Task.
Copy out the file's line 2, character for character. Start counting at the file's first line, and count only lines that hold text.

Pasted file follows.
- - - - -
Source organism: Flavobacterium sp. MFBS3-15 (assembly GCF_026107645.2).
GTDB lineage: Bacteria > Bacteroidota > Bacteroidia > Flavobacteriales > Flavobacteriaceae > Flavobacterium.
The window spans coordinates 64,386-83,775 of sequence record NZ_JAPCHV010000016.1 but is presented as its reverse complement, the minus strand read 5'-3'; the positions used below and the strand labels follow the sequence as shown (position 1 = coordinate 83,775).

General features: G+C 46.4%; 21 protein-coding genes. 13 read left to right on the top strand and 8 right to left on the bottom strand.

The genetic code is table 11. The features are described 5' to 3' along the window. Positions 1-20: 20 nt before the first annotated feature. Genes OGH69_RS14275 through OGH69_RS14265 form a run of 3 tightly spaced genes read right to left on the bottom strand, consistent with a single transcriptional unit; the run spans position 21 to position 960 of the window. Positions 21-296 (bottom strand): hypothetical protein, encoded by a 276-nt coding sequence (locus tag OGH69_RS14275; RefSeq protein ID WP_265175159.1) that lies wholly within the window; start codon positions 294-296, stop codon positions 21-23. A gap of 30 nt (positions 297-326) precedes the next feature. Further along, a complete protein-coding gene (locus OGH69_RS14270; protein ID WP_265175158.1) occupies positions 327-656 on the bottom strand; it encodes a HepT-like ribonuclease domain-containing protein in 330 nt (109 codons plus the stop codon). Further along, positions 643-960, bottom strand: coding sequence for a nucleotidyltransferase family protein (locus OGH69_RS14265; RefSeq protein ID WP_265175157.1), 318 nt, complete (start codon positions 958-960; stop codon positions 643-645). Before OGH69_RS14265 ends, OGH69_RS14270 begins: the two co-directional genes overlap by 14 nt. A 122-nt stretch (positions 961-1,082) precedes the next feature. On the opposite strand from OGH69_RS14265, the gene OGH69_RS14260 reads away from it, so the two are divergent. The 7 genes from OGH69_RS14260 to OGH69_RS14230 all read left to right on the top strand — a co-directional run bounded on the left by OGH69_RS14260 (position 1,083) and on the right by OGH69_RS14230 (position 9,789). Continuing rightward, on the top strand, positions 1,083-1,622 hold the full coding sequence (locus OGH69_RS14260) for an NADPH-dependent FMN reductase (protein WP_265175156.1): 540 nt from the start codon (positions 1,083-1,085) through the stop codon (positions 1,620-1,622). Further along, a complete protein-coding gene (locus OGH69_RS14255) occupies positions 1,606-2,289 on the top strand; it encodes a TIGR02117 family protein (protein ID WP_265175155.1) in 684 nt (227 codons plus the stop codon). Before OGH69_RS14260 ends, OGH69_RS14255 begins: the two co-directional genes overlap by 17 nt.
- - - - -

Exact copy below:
GTDB lineage: Bacteria > Bacteroidota > Bacteroidia > Flavobacteriales > Flavobacteriaceae > Flavobacterium.